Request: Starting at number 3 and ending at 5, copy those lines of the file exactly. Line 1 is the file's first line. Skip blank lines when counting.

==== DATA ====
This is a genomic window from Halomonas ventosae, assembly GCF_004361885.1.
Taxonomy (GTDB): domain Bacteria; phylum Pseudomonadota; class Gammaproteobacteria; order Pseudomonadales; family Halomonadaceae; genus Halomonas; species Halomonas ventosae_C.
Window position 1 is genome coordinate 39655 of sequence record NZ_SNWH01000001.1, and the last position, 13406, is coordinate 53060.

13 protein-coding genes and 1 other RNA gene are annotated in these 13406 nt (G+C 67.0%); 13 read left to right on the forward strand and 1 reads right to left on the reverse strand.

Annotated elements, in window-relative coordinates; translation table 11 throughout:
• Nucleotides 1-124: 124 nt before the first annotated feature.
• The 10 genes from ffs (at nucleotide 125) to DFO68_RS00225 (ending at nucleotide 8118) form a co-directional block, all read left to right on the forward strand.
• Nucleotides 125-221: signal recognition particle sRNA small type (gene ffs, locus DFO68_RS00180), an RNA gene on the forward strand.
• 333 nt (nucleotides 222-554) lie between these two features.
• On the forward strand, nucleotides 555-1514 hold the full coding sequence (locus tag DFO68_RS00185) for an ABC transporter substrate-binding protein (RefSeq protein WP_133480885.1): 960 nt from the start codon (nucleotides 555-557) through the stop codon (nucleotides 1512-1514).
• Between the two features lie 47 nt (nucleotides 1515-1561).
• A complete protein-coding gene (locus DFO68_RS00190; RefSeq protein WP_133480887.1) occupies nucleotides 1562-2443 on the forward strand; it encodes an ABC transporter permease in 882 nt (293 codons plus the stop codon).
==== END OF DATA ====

Window position 1 is genome coordinate 39655 of sequence record NZ_SNWH01000001.1, and the last position, 13406, is coordinate 53060.

13 protein-coding genes and 1 other RNA gene are annotated in these 13406 nt (G+C 67.0%); 13 read left to right on the forward strand and 1 reads right to left on the reverse strand.

Annotated elements, in window-relative coordinates; translation table 11 throughout: